FIGURE 2
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FIGURE 2. Electrochemical-, bioelectrochemical-, thermochemical- and Plasma reduction of CO2 (e—direct pathway, H2—indirect pathway).

FIGURE 3
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FIGURE 3. CO2 Utilization—a sustainable and climate-friendly cycle.

To date, efforts to selectively convert CO2 into methanol, ethanol or long-chain hydrocarbons continuously and at high rates have so far failed because the electrochemical reduction of CO2 is associated with several problems: 1) The solubility of CO2 in water is low and thus leads to low reaction rates. 2) The reduction of CO2 is a reaction that takes place in several steps and leads to a number of possible organic compounds. The reaction mechanism is highly dependent on the experimental conditions and it is difficult to control the selectivity of the process (Zhang et al., 2017a). The reduction of CO2 usually takes place at potentials at which the hydrogen evolution occurs. This side reaction greatly reduces the efficiency of the process (Sorokin, 2013). Additionally, the electrocatalytic activity of the respective metal catalysts might decrease significantly with time. Therefore, a thorough determination of the stability of the respective catalyst system is a necessity.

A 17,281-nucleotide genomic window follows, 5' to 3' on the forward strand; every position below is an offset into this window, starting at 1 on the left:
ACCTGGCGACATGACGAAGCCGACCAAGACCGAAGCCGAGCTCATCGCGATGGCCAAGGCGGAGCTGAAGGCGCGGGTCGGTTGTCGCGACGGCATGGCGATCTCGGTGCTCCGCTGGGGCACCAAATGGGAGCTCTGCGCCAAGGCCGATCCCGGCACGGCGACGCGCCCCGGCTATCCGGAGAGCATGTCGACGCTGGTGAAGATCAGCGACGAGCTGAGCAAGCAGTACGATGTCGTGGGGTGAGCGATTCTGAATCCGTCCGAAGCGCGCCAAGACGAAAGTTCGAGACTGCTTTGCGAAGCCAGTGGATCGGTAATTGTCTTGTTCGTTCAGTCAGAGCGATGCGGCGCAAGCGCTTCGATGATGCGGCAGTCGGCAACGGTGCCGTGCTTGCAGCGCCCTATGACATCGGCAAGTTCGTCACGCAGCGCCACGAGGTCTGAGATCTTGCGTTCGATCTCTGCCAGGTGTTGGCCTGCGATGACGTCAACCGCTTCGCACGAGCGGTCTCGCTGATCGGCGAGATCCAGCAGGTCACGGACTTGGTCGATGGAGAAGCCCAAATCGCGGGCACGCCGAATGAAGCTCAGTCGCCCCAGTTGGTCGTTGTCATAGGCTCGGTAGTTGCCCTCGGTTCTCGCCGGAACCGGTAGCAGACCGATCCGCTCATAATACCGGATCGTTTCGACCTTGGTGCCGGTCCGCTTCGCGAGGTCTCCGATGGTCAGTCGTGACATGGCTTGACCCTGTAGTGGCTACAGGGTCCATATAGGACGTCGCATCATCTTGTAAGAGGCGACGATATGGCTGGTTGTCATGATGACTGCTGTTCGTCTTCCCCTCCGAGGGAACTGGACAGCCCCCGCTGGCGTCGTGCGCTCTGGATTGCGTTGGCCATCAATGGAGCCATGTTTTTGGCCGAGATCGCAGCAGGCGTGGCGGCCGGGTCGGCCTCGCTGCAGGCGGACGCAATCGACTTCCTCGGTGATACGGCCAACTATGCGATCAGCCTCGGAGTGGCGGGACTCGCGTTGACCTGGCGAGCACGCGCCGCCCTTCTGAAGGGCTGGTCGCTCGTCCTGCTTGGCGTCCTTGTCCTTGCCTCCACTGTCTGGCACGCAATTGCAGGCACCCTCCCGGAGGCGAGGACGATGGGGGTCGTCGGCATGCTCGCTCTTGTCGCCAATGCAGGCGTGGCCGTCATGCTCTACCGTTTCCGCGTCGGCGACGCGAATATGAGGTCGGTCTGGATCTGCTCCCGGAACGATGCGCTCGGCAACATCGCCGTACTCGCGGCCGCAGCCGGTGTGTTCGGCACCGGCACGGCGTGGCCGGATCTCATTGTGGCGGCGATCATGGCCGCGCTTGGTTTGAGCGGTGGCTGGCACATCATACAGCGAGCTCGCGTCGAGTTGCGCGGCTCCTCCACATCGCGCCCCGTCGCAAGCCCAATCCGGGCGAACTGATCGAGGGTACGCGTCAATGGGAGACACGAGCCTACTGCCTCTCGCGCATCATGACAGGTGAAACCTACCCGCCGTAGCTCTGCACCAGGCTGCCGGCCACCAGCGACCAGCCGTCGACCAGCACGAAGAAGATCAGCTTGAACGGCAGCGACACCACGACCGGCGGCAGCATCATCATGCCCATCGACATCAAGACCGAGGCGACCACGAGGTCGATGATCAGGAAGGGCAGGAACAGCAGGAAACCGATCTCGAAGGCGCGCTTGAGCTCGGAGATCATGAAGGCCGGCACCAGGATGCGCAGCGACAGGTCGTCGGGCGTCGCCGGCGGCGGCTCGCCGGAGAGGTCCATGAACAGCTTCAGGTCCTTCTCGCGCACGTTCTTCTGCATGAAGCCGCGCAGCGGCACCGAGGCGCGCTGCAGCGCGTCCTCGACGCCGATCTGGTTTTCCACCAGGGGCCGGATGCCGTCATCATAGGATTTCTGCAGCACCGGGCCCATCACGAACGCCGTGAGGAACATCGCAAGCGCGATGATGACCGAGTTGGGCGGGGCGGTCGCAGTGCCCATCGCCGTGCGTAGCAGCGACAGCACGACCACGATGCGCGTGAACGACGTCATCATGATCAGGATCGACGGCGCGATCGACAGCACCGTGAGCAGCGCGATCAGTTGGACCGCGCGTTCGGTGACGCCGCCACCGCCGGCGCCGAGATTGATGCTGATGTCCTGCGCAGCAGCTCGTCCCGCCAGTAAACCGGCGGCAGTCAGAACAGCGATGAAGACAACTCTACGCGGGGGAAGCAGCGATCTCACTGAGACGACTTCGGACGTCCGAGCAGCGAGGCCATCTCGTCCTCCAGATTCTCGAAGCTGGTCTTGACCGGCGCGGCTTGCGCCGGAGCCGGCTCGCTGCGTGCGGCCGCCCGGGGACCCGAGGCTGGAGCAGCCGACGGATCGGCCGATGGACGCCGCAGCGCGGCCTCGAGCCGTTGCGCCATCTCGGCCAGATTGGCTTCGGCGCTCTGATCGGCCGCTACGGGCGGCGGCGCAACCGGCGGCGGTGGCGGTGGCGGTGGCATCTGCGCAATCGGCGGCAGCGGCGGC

Despite the importance of the overall process, and the effort devoted to this field, answers to the questions outlined above have not yet found.

Although the reduction of CO2 and light-induced water-splitting is possible, these processes require the application of novel catalysts. The reduction of CO2 typically affords complex product mixtures. As nature has clearly demonstrated the feasibility of this approach, porphyrinoid-based catalysts seem highly suitable as catalysts as such protocols mimic photosynthesis (Mele et al., 2014; Zhang et al., 2017a; Nardis et al., 2019; Boutin et al., 2020; Min Park et al., 2020).

Reduction of Carbon Dioxide—Problematic Issue

The modern lifestyle of mankind with its continued combustion of fossil fuels has resulted in a dramatic increase of green-house gases such as CO2. The increase of CO2 in our atmosphere results in global warming and climate change (Aresta et al., 2013; Qiao et al., 2014; Álvarez et al., 2017). In 2018, the combustion of fossil fules led to an increase of the CO2-level in the atmosphere of 33.1 GT. In the same year, the emission was further increased by 1.7% (IEA, 2019). Ideally, the excess of CO2 produced by mankind should be converted in re-usable chemicals to close the circle and provide environmental stability (Qiao et al., 2014).